The EFL Trophy isn’t one I have strong feelings about. I like it on the one hand; it’s a good chance to blood young players, to get to Wembley and earn a few quid. On the other hand, they’re like glorified friendlies at times, with the ignominy of having an Under 21 team ranked as your equal.
Tonight wasn’t a kids team, it was a Barnsley squad with eleven changes in preparation for their trip to Sheffield Wednesday this weekend. We made a few changes; Jay Benn and Jack Diamond made their debuts, Joe Walsh got 45 minutes, and Oisin Gallagher made his debut late on. Tonight wasn’t friendly either, at least not on the part of James Norwood, whose elbow in Jay Benn’s face ended his night and the game as a contest.
I came out of Saturday’s game feeling a bit low, and if I’m honest, nothing that could have happened tonight would change that entirely; these games are like a one-off, and obviously, you want to win, but you know that when we meet in the league, things will be different. I recall thrashing Shrewsbury and Accrington in the Trophy but getting a single point from the league games against them. However, you can glean a bit from some players, and some selections, and these games still have to be won. Dare I say, after a tough three home matches, I’m not going to get over-enthusiastic about a big win at Oakwell, but I am delighted with how we played, and the fact we’re on our way (hopefully) to progressing once again in the Cash Cow Cup.
Barnsley perhaps edged the first ten minutes or so, but the Imps were well in it before Teddy Bishop turned on the style, again. It’s harsh for Ted, he’s bagged four in two matches, and tonight he wasn’t even Man of the Match. That’s not to say he played badly, he didn’t, but the two wide players for me stole the show. One of those, new signing Jack Diamond, really stood out. He’s got pace and a bit of trickery, and that’s exactly what I’ve felt we’ve been missing (maybe for 18 months). It was a big start for him, and with Garrick to come back into the side, it’s great news for the Imps.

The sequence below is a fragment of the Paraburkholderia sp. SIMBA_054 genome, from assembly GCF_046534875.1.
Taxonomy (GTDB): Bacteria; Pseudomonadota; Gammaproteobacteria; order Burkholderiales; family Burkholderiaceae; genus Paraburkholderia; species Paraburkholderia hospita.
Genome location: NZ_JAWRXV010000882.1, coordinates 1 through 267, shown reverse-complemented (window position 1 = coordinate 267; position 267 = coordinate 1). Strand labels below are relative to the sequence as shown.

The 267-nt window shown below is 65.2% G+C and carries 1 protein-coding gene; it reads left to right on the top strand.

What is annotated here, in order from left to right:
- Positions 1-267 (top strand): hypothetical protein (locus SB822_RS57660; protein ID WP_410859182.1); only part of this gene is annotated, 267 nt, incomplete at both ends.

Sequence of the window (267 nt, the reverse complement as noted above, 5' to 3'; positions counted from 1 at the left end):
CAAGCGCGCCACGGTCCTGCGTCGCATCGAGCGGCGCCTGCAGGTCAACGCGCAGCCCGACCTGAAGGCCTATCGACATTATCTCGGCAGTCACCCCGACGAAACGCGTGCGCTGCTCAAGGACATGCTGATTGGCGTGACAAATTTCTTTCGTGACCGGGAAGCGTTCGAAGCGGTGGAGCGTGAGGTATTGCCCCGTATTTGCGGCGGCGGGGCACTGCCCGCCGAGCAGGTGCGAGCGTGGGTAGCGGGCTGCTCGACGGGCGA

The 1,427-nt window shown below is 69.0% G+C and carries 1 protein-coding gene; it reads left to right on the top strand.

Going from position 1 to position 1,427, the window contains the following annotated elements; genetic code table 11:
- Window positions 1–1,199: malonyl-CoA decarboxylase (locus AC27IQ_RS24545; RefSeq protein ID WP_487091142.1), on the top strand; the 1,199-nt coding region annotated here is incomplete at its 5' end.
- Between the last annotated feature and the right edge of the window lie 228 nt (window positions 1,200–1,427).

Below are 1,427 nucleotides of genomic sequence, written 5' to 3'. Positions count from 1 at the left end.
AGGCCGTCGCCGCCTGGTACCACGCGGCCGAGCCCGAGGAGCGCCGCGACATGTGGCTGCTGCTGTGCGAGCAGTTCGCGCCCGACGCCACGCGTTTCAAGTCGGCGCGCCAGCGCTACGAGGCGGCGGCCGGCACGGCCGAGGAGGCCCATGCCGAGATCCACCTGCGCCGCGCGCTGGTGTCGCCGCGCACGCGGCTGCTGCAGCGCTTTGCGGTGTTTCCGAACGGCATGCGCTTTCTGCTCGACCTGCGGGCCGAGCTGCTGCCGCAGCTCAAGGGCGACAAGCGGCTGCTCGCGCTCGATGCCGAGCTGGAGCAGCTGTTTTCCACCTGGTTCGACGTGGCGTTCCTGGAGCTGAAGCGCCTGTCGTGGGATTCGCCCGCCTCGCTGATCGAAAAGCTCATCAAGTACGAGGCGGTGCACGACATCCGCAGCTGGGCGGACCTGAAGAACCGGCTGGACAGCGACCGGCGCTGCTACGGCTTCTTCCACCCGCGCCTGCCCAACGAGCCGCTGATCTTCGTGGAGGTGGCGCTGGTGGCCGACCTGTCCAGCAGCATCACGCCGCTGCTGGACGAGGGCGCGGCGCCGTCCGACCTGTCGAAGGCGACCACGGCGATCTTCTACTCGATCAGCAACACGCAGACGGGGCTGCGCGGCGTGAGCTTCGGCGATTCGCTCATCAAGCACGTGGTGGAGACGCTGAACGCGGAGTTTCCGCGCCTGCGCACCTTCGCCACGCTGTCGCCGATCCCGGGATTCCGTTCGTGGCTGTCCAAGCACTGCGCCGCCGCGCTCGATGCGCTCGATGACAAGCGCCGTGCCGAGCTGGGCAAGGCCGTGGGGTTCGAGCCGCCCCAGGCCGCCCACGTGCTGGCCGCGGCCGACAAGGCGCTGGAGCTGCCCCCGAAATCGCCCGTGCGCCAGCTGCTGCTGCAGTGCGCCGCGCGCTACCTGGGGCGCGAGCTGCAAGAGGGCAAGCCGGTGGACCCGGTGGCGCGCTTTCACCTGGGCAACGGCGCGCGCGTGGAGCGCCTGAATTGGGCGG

I thought Charles Vernam had a solid first half as well; he’s one who has perhaps slipped under the radar a little after his tough start to the campaign, but his run out tonight will be just what he needs. He looked really sharp on the ball, and we know he’s got a trick or two, and as I keep saying (and will keep saying), we’ve lacked that. On my dog walk video this morning, I said how I didn’t feel we’d signed the wow factor players, but perhaps I’m wrong. Vernam could be that player, Diamond certainly suggested he could be, and we’ve already got a fan favourite in Garrick to come back in. To be honest, just seeing two wide players getting at their full-backs and causing trouble was refreshing; the last time we went deep in this competition, in 2020/21, the like of Zack Elbouzedi and Theo Archibald impressed. They didn’t take that into the league form, they weren’t really given a chance to do so, but I suspect Vernam and Diamond will do just that.